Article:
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Which is the right sink for your project?

Our new series looking at the nitty gritty of technical details starts with an assessment of one thorny aspect of washrooms

JRA’s 120 Holborn, a mixed use development for client Zebulon.  An industrial aesthetic was chosen for washrooms, appealing to a media led tenant.
JRA’s 120 Holborn, a mixed use development for client Zebulon. An industrial aesthetic was chosen for washrooms, appealing to a media led tenant.

Andy Hill, director, John Robertson Architects

Because of the way plumbing works the convention is for linear arrangements of loos and sinks, around the stair and service cores. Wash basins are usually ‘floating’ elements in washrooms. Colours and materials do change with fashion but generally for commercial spaces we use a restrained palette of materials with mirrored panels at the end creating an illusory ‘vanishing effect’. 

When fitting out toilets in commercial spaces you have to make sure the procurement is right and you’ve nailed the detailing down – with something like a ‘contractor designed portion’. In the past installers would install to design intent; but that’s rare now. Fixing sink installations back to a concrete core is always better than a studwork frame.

Clients like bowl sinks within a countertop as they provide useful space between each basin – underhung, concealed basins are the most popular. Enamel basins chip but can be repaired whereas porcelain basins can be damaged with hairline cracks, requiring replacement. Pedestal basins and troughs are less popular because they need more space and a handbag shelf behind the unit where the taps spring off. Pedestal basins are specified in some higher-end, low traffic developments but are expensive and big on statement.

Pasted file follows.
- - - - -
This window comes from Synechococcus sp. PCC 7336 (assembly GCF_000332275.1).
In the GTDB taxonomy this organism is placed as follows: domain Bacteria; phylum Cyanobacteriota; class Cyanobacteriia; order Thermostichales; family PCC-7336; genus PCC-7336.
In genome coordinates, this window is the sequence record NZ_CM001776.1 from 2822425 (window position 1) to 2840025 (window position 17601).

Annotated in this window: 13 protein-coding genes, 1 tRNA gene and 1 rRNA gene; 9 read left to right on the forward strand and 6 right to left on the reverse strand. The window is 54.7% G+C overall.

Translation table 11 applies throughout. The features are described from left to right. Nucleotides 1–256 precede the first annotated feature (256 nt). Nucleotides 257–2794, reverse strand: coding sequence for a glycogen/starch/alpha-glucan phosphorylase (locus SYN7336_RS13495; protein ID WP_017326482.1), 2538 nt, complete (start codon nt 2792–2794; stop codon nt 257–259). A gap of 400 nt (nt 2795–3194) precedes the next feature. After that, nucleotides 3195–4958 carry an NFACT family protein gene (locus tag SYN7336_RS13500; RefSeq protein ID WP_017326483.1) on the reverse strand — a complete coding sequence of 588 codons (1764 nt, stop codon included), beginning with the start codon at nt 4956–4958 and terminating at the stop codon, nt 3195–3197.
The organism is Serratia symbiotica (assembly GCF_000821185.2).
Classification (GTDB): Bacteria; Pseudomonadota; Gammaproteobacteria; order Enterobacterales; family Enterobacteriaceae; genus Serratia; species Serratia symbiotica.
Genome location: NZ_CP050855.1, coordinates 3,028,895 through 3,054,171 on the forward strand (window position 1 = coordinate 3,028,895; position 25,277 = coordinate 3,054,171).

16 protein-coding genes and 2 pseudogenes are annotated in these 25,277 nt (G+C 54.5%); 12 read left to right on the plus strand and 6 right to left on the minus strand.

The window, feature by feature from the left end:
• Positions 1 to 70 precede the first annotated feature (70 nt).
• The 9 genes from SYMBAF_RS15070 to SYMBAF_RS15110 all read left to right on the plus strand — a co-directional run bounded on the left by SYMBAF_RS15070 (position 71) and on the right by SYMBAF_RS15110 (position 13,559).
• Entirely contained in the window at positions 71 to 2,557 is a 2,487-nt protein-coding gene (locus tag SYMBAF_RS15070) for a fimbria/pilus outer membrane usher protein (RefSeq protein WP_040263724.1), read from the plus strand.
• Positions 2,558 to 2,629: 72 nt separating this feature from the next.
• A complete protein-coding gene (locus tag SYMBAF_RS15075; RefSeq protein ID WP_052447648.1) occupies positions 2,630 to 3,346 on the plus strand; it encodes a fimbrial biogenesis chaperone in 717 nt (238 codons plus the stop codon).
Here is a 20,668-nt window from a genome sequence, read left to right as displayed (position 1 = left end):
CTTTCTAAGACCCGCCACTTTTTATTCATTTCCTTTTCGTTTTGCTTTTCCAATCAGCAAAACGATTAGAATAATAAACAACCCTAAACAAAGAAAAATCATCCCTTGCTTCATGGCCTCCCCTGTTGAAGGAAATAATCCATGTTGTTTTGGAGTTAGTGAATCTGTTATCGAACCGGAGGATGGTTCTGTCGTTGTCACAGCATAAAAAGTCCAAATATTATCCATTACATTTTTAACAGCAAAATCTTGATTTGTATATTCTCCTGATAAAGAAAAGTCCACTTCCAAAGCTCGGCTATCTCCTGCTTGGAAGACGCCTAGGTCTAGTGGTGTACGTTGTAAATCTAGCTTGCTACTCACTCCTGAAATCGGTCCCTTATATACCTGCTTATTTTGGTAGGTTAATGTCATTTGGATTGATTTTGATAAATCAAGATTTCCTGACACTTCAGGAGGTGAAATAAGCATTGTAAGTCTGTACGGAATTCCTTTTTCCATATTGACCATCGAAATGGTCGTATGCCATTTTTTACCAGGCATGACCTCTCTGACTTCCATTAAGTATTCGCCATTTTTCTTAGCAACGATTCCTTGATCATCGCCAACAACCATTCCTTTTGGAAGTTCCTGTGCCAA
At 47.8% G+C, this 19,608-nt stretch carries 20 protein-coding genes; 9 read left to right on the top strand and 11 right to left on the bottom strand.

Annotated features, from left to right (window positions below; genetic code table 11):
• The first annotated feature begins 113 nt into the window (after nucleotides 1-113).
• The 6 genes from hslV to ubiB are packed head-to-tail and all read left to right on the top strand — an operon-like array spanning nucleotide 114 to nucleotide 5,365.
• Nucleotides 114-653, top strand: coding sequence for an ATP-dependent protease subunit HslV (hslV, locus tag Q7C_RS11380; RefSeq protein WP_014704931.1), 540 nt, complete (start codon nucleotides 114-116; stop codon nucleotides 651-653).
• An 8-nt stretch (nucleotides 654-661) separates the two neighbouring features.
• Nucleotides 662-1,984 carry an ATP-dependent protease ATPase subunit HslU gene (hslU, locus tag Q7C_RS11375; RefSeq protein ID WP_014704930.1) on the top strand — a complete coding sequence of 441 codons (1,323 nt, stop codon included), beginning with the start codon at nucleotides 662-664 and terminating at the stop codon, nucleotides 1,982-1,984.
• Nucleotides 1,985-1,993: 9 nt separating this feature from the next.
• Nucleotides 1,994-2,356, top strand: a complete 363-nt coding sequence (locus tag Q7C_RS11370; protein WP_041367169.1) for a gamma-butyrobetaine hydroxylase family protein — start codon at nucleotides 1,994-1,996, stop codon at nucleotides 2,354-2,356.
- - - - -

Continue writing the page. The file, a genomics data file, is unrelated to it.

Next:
Always allow enough space for operatives to easily access pipes and valves below the sinks – considering how panels are designed and removed is important – especially in super loos where services need good co-ordination and the sink will usually be tucked in tight under the dryer. 

We generally cantilever sinks off walls – they look especially good with glass backsplashes and the plumbing running behind them and sinks secured with steel straps underneath. In some offices we’ve specified long, shallow troughs but with low falls, they can drain slowly. We find troughs more popular with Square Mile banking institutions or West End offices than your average institution, who tend to be more conservative; but they certainly make for a more funky feel to washrooms.

Sinks on countertop.
Sinks on countertop. Credit: Anke Salomon

Sinks on countertop

Potentially large amounts of redundant stone or worktop out of site under basin.

Gives a hotel feel to a commercial washroom but check space plan efficiency.

Long, linear wash handbasin may be slow to drain.

Handbag and make-up space limited.

Long runs of sealant to rear of basin and sides to be avoided/reduced.

Mix of trades required or turnkey contract with specialist contractor.

Stand-alone pedestal sinks.
Stand-alone pedestal sinks.

Stand-alone pedestal sinks

Not common for commercial washrooms. Very fashionable but will go out of style. Good for boutique hotels or high-end restaurants for lower traffic WC facilities.

Less space efficient – check space requirements in the washroom.

Likelihood of a greater cleaning regime, especially to front and rear of pedestal.

Plumbing connections to underside or rear to be considered. Greater emphasis on install quality of visible chrome plumbing.

No handbag or makeup space.

Sink underhung on counter top.
Sink underhung on counter top.

Sink underhung on counter top

Most common form in commercial offices. Brings ‘hotel’ feel to washroom. Also allows for tighter space plan.

Detail between basin rim and stone surround needs to be co-ordinated.